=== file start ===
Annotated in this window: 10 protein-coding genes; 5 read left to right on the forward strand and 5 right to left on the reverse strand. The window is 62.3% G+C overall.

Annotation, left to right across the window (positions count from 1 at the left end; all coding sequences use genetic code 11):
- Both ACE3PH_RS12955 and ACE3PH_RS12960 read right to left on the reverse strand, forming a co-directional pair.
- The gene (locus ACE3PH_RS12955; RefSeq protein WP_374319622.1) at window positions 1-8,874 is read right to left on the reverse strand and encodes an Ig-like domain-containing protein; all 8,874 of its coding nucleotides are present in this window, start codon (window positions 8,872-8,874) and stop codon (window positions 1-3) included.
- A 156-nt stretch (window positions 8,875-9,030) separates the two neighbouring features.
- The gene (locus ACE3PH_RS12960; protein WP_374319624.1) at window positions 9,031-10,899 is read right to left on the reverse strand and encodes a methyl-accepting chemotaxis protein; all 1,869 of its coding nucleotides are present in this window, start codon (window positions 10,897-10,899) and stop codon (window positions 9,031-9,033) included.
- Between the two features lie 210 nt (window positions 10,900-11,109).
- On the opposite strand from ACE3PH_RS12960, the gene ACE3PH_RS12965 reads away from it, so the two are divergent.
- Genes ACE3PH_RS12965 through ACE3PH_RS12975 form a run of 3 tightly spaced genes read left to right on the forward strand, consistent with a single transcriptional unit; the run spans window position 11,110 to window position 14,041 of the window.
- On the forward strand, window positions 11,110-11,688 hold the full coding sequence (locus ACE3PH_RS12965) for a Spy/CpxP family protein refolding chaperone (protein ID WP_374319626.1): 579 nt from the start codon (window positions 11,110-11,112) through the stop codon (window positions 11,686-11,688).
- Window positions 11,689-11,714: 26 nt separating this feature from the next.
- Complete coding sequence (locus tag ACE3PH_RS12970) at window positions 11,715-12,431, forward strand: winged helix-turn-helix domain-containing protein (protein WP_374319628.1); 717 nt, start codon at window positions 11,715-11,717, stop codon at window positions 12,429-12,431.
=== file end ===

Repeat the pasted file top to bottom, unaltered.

Annotated in this window: 10 protein-coding genes; 5 read left to right on the forward strand and 5 right to left on the reverse strand. The window is 62.3% G+C overall.

Annotation, left to right across the window (positions count from 1 at the left end; all coding sequences use genetic code 11):
- Both ACE3PH_RS12955 and ACE3PH_RS12960 read right to left on the reverse strand, forming a co-directional pair.
- The gene (locus ACE3PH_RS12955; RefSeq protein WP_374319622.1) at window positions 1-8,874 is read right to left on the reverse strand and encodes an Ig-like domain-containing protein; all 8,874 of its coding nucleotides are present in this window, start codon (window positions 8,872-8,874) and stop codon (window positions 1-3) included.
- A 156-nt stretch (window positions 8,875-9,030) separates the two neighbouring features.
- The gene (locus ACE3PH_RS12960; protein WP_374319624.1) at window positions 9,031-10,899 is read right to left on the reverse strand and encodes a methyl-accepting chemotaxis protein; all 1,869 of its coding nucleotides are present in this window, start codon (window positions 10,897-10,899) and stop codon (window positions 9,031-9,033) included.
- Between the two features lie 210 nt (window positions 10,900-11,109).
- On the opposite strand from ACE3PH_RS12960, the gene ACE3PH_RS12965 reads away from it, so the two are divergent.
- Genes ACE3PH_RS12965 through ACE3PH_RS12975 form a run of 3 tightly spaced genes read left to right on the forward strand, consistent with a single transcriptional unit; the run spans window position 11,110 to window position 14,041 of the window.
- On the forward strand, window positions 11,110-11,688 hold the full coding sequence (locus ACE3PH_RS12965) for a Spy/CpxP family protein refolding chaperone (protein ID WP_374319626.1): 579 nt from the start codon (window positions 11,110-11,112) through the stop codon (window positions 11,686-11,688).
- Window positions 11,689-11,714: 26 nt separating this feature from the next.
- Complete coding sequence (locus tag ACE3PH_RS12970) at window positions 11,715-12,431, forward strand: winged helix-turn-helix domain-containing protein (protein WP_374319628.1); 717 nt, start codon at window positions 11,715-11,717, stop codon at window positions 12,429-12,431.